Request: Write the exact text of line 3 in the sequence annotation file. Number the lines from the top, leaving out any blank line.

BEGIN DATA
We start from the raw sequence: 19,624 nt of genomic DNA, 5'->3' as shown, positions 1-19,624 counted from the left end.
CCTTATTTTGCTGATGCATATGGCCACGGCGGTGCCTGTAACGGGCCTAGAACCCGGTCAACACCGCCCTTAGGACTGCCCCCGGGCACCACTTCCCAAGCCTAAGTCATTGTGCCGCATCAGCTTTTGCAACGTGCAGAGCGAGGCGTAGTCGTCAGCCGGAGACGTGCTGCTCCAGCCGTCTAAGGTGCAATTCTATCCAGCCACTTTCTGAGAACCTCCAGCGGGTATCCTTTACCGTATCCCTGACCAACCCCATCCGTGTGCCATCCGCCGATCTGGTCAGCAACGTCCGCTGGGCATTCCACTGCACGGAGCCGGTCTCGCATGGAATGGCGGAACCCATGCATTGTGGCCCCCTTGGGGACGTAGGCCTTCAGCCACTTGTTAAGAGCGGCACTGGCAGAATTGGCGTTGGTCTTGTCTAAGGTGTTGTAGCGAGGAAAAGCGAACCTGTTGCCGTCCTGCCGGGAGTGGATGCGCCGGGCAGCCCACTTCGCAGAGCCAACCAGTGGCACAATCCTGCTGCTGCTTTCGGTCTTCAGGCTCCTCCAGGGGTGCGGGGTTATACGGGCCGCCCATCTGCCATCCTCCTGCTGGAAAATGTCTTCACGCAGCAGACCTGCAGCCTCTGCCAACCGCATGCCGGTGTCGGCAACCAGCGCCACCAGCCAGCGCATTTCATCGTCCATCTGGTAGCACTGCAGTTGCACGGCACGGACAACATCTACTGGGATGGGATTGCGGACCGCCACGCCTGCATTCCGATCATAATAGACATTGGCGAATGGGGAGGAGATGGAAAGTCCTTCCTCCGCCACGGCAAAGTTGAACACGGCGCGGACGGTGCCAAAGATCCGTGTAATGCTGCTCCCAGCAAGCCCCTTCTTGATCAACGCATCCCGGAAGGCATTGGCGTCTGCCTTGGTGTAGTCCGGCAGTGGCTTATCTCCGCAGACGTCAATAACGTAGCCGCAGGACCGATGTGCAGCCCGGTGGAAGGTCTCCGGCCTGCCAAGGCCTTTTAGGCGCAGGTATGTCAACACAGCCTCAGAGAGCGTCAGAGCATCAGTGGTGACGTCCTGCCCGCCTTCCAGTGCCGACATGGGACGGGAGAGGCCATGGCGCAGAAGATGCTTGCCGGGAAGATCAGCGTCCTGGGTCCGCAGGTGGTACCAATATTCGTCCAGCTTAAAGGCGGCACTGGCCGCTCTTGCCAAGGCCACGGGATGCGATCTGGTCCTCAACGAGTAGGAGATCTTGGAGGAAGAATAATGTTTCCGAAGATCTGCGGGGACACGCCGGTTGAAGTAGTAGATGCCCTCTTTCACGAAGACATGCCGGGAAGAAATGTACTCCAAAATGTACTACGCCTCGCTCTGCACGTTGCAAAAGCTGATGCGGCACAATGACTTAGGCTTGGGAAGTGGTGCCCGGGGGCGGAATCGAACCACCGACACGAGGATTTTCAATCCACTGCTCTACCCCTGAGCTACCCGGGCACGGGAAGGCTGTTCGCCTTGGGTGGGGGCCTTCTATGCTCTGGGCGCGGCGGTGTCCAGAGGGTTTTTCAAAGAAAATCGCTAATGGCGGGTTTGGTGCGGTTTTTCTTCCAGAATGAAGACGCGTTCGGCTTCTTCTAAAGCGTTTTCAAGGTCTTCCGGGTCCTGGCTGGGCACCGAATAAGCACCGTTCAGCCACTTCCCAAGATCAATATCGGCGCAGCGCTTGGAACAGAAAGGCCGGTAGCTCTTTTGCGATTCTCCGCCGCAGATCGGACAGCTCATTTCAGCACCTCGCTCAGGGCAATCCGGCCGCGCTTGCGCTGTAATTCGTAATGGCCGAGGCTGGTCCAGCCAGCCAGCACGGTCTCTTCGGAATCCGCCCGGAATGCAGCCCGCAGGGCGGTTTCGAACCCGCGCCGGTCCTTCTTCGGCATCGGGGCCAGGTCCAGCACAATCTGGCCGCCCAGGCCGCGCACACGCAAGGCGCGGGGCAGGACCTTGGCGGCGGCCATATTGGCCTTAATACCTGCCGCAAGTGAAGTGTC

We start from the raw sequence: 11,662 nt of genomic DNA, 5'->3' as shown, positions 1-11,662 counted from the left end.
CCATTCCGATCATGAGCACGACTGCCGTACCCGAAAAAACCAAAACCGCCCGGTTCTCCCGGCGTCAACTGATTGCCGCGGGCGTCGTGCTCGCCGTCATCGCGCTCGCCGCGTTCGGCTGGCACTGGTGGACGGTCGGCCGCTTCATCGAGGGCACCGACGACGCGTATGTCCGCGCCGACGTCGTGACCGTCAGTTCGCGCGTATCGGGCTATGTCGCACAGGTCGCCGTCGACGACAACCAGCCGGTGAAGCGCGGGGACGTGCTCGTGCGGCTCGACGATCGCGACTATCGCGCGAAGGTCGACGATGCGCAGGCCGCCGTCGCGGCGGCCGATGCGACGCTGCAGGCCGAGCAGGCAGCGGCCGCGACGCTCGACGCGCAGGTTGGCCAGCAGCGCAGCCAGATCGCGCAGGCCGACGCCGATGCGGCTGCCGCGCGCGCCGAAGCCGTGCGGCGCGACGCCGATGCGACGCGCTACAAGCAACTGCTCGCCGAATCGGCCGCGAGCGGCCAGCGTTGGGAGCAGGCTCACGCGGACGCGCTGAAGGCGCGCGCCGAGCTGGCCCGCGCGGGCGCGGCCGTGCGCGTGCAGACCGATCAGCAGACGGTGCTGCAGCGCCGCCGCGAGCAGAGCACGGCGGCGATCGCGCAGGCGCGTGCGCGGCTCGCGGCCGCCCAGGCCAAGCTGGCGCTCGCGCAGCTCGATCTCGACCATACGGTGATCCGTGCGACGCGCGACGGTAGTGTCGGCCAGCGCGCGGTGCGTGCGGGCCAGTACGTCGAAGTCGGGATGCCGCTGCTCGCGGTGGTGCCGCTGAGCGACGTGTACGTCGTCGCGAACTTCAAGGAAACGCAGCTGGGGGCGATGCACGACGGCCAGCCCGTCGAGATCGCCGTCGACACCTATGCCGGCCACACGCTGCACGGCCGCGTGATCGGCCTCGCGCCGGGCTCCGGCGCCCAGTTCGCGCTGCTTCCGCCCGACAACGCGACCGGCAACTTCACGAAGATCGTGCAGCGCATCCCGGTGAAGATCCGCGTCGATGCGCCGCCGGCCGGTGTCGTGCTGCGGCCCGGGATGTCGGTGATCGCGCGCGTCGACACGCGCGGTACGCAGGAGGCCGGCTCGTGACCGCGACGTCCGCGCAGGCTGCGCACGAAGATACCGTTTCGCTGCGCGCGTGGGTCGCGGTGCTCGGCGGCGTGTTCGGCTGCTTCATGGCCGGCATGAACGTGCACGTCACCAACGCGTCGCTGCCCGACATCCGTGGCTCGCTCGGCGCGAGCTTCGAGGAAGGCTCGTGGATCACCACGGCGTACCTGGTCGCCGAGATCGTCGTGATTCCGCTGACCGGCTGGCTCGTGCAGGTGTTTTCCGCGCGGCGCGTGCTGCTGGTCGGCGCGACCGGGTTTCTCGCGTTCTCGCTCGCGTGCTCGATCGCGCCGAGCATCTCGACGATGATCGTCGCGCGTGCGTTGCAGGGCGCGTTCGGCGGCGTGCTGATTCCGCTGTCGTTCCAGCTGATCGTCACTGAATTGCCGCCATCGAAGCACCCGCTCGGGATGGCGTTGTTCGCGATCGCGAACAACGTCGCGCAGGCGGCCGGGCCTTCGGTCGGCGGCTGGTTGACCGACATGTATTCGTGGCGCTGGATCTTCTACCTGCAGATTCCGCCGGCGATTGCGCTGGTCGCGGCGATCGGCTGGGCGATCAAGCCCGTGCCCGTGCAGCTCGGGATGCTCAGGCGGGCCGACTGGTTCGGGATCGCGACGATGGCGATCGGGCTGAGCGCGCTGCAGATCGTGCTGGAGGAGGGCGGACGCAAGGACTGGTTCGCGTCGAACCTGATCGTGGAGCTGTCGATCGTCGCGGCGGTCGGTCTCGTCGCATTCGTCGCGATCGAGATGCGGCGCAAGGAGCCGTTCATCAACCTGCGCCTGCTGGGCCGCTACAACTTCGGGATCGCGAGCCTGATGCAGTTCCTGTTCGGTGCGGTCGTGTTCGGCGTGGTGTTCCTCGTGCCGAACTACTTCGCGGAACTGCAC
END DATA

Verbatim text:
We start from the raw sequence: 11,662 nt of genomic DNA, 5'->3' as shown, positions 1-11,662 counted from the left end.